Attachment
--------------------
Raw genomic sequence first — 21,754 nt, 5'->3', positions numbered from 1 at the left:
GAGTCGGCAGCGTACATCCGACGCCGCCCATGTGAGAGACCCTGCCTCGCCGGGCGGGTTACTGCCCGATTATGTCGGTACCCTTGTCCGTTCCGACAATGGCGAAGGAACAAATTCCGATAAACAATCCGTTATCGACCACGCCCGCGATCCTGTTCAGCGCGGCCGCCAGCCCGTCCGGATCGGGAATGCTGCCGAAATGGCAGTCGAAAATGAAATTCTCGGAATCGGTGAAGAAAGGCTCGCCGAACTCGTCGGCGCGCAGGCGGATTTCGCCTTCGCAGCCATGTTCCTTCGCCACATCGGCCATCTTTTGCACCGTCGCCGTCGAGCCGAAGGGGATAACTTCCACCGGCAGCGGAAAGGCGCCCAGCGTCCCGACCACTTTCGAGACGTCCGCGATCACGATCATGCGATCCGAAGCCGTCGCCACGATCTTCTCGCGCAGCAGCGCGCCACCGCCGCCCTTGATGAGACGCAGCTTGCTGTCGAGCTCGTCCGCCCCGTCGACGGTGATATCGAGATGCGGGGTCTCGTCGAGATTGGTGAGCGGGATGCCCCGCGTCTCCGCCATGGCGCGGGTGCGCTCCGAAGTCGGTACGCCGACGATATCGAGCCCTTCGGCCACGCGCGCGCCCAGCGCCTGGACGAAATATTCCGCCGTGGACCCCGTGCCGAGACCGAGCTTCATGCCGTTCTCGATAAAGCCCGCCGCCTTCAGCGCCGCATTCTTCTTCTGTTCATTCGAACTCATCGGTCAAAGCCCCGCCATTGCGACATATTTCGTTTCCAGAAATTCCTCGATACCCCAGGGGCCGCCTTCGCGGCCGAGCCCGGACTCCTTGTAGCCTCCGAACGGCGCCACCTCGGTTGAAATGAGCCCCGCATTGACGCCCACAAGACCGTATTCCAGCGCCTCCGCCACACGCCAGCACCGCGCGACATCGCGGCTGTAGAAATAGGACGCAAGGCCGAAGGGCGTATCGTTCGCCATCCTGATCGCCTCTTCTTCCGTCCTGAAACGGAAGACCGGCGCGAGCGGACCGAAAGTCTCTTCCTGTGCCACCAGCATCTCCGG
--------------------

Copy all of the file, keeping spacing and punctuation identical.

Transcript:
Raw genomic sequence first — 21,754 nt, 5'->3', positions numbered from 1 at the left:
GAGTCGGCAGCGTACATCCGACGCCGCCCATGTGAGAGACCCTGCCTCGCCGGGCGGGTTACTGCCCGATTATGTCGGTACCCTTGTCCGTTCCGACAATGGCGAAGGAACAAATTCCGATAAACAATCCGTTATCGACCACGCCCGCGATCCTGTTCAGCGCGGCCGCCAGCCCGTCCGGATCGGGAATGCTGCCGAAATGGCAGTCGAAAATGAAATTCTCGGAATCGGTGAAGAAAGGCTCGCCGAACTCGTCGGCGCGCAGGCGGATTTCGCCTTCGCAGCCATGTTCCTTCGCCACATCGGCCATCTTTTGCACCGTCGCCGTCGAGCCGAAGGGGATAACTTCCACCGGCAGCGGAAAGGCGCCCAGCGTCCCGACCACTTTCGAGACGTCCGCGATCACGATCATGCGATCCGAAGCCGTCGCCACGATCTTCTCGCGCAGCAGCGCGCCACCGCCGCCCTTGATGAGACGCAGCTTGCTGTCGAGCTCGTCCGCCCCGTCGACGGTGATATCGAGATGCGGGGTCTCGTCGAGATTGGTGAGCGGGATGCCCCGCGTCTCCGCCATGGCGCGGGTGCGCTCCGAAGTCGGTACGCCGACGATATCGAGCCCTTCGGCCACGCGCGCGCCCAGCGCCTGGACGAAATATTCCGCCGTGGACCCCGTGCCGAGACCGAGCTTCATGCCGTTCTCGATAAAGCCCGCCGCCTTCAGCGCCGCATTCTTCTTCTGTTCATTCGAACTCATCGGTCAAAGCCCCGCCATTGCGACATATTTCGTTTCCAGAAATTCCTCGATACCCCAGGGGCCGCCTTCGCGGCCGAGCCCGGACTCCTTGTAGCCTCCGAACGGCGCCACCTCGGTTGAAATGAGCCCCGCATTGACGCCCACAAGACCGTATTCCAGCGCCTCCGCCACACGCCAGCACCGCGCGACATCGCGGCTGTAGAAATAGGACGCAAGGCCGAAGGGCGTATCGTTCGCCATCCTGATCGCCTCTTCTTCCGTCCTGAAACGGAAGACCGGCGCGAGCGGACCGAAAGTCTCTTCCTGTGCCACCAGCATCTCCGG